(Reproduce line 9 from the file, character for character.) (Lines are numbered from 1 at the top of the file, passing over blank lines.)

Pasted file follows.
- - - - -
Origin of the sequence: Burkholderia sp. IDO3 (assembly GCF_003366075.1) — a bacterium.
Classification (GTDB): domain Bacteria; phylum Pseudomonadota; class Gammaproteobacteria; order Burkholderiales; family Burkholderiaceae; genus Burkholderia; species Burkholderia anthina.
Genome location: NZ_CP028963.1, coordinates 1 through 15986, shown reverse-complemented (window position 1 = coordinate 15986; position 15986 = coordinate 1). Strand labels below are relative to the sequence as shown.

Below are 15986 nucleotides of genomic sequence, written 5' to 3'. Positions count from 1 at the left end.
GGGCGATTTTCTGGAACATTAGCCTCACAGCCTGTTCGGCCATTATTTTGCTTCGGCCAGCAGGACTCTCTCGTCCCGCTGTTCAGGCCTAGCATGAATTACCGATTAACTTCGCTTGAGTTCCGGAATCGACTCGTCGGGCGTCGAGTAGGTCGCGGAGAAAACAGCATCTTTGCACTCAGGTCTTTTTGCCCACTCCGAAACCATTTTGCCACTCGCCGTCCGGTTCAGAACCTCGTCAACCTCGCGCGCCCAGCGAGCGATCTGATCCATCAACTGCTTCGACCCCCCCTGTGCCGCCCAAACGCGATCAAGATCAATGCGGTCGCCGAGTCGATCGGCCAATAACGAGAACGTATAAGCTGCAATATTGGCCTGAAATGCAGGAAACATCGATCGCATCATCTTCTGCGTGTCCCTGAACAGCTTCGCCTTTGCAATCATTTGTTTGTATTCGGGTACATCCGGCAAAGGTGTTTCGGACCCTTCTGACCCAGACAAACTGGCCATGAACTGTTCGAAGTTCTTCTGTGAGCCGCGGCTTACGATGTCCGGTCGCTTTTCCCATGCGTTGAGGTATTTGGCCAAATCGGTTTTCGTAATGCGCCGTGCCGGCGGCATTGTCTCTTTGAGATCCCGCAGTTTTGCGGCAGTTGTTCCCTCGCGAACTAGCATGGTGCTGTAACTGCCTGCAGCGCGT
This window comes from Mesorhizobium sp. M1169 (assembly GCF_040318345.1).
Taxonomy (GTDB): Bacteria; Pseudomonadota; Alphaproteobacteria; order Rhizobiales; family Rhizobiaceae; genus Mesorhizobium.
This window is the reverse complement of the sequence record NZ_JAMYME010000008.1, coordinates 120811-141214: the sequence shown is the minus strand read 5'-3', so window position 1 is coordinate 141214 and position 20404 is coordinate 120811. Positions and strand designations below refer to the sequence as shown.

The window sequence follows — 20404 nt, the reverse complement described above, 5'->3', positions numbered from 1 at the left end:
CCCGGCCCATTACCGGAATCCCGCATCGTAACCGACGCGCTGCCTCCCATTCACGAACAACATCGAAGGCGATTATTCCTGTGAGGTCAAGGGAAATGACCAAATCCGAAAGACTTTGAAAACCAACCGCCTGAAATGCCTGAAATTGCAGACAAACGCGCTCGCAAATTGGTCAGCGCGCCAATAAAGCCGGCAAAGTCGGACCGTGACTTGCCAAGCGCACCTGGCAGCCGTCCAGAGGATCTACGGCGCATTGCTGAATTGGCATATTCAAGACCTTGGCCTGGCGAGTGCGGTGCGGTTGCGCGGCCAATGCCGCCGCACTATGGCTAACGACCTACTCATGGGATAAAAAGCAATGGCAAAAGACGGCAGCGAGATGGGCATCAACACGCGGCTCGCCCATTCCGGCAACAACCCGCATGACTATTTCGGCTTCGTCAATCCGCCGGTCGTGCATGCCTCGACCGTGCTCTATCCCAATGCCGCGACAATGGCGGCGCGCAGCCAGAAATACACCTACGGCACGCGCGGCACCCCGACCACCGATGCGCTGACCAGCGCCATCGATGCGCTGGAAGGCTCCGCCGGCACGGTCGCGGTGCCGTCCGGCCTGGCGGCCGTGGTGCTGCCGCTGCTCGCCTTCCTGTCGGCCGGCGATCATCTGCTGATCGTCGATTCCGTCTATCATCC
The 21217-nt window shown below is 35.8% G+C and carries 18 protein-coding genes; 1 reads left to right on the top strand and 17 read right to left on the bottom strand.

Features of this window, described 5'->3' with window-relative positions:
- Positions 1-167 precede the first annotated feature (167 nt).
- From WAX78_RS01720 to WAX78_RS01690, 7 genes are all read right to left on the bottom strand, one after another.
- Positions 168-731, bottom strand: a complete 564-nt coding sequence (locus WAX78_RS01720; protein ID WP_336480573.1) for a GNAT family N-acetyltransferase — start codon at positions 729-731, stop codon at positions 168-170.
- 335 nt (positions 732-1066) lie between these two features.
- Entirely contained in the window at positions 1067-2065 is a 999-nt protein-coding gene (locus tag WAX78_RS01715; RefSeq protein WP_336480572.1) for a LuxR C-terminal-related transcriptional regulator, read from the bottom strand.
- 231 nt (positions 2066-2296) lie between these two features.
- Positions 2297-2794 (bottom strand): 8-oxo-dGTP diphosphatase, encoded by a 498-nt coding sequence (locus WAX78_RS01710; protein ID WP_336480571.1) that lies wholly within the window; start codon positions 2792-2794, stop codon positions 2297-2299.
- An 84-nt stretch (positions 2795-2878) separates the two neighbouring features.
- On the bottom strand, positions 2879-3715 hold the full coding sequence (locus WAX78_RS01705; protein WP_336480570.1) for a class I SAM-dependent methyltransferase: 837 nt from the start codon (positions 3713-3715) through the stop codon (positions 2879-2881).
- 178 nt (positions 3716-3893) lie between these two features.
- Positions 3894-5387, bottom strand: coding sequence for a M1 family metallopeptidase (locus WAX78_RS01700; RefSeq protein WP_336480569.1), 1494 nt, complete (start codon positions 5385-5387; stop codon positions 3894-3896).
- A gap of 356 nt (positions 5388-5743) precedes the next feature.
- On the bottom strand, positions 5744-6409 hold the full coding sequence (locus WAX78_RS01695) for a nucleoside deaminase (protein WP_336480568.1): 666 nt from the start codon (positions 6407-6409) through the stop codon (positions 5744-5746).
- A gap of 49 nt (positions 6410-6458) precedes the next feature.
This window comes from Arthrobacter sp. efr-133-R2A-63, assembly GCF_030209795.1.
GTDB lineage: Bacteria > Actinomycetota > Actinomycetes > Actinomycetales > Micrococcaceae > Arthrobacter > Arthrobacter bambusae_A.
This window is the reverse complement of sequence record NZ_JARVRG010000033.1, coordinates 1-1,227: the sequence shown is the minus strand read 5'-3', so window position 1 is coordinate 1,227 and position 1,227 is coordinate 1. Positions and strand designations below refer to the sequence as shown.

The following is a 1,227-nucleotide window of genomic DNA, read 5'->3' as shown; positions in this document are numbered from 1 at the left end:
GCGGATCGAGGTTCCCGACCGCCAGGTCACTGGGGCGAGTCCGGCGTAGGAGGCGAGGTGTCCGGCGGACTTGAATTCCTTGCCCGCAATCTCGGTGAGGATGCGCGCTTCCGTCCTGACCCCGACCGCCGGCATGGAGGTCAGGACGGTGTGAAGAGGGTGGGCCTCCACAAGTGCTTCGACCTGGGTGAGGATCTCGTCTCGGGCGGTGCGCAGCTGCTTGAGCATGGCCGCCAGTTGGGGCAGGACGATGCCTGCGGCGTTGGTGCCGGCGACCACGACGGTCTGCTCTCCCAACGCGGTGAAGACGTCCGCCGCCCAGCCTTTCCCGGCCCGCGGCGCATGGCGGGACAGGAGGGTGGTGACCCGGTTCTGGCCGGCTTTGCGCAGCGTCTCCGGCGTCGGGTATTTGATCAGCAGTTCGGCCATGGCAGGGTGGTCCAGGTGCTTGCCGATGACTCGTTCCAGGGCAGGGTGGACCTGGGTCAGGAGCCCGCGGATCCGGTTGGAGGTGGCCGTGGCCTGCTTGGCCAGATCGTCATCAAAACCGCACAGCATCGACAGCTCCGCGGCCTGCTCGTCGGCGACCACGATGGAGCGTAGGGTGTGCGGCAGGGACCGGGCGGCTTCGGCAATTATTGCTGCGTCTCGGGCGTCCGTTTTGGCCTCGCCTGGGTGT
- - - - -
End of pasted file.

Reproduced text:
The window sequence follows — 20404 nt, the reverse complement described above, 5'->3', positions numbered from 1 at the left end: